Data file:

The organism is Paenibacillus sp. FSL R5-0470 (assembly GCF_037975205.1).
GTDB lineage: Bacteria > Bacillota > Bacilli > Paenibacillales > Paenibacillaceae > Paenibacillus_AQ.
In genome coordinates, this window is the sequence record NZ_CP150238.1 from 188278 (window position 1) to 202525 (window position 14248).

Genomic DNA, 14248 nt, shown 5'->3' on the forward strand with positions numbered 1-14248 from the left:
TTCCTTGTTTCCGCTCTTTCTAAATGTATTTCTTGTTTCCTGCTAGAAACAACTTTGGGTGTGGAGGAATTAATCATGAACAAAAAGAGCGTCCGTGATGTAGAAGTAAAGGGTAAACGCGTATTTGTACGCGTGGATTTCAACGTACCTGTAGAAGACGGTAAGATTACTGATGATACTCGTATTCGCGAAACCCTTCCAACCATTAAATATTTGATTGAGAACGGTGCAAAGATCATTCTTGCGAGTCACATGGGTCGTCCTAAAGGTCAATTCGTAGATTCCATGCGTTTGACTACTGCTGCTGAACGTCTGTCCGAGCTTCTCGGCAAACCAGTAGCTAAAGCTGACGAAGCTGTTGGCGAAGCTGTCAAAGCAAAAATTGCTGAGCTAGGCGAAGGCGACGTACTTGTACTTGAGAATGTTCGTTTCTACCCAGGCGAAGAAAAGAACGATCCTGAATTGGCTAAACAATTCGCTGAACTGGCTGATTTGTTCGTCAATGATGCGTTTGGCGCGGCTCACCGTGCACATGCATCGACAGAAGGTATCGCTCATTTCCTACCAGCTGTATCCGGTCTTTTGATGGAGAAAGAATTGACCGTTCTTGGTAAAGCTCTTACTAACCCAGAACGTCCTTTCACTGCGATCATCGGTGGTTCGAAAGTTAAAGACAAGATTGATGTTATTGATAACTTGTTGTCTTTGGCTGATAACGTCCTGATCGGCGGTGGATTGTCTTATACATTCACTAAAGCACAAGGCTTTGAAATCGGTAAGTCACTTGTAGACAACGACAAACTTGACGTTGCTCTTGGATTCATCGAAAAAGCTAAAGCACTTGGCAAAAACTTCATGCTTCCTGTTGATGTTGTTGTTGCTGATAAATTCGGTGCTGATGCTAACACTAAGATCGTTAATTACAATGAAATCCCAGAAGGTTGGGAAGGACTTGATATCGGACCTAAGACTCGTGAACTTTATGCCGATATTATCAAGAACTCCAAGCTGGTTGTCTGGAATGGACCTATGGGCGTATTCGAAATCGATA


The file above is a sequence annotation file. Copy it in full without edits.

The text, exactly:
The organism is Paenibacillus sp. FSL R5-0470 (assembly GCF_037975205.1).
GTDB lineage: Bacteria > Bacillota > Bacilli > Paenibacillales > Paenibacillaceae > Paenibacillus_AQ.
In genome coordinates, this window is the sequence record NZ_CP150238.1 from 188278 (window position 1) to 202525 (window position 14248).

Genomic DNA, 14248 nt, shown 5'->3' on the forward strand with positions numbered 1-14248 from the left:
TTCCTTGTTTCCGCTCTTTCTAAATGTATTTCTTGTTTCCTGCTAGAAACAACTTTGGGTGTGGAGGAATTAATCATGAACAAAAAGAGCGTCCGTGATGTAGAAGTAAAGGGTAAACGCGTATTTGTACGCGTGGATTTCAACGTACCTGTAGAAGACGGTAAGATTACTGATGATACTCGTATTCGCGAAACCCTTCCAACCATTAAATATTTGATTGAGAACGGTGCAAAGATCATTCTTGCGAGTCACATGGGTCGTCCTAAAGGTCAATTCGTAGATTCCATGCGTTTGACTACTGCTGCTGAACGTCTGTCCGAGCTTCTCGGCAAACCAGTAGCTAAAGCTGACGAAGCTGTTGGCGAAGCTGTCAAAGCAAAAATTGCTGAGCTAGGCGAAGGCGACGTACTTGTACTTGAGAATGTTCGTTTCTACCCAGGCGAAGAAAAGAACGATCCTGAATTGGCTAAACAATTCGCTGAACTGGCTGATTTGTTCGTCAATGATGCGTTTGGCGCGGCTCACCGTGCACATGCATCGACAGAAGGTATCGCTCATTTCCTACCAGCTGTATCCGGTCTTTTGATGGAGAAAGAATTGACCGTTCTTGGTAAAGCTCTTACTAACCCAGAACGTCCTTTCACTGCGATCATCGGTGGTTCGAAAGTTAAAGACAAGATTGATGTTATTGATAACTTGTTGTCTTTGGCTGATAACGTCCTGATCGGCGGTGGATTGTCTTATACATTCACTAAAGCACAAGGCTTTGAAATCGGTAAGTCACTTGTAGACAACGACAAACTTGACGTTGCTCTTGGATTCATCGAAAAAGCTAAAGCACTTGGCAAAAACTTCATGCTTCCTGTTGATGTTGTTGTTGCTGATAAATTCGGTGCTGATGCTAACACTAAGATCGTTAATTACAATGAAATCCCAGAAGGTTGGGAAGGACTTGATATCGGACCTAAGACTCGTGAACTTTATGCCGATATTATCAAGAACTCCAAGCTGGTTGTCTGGAATGGACCTATGGGCGTATTCGAAATCGATA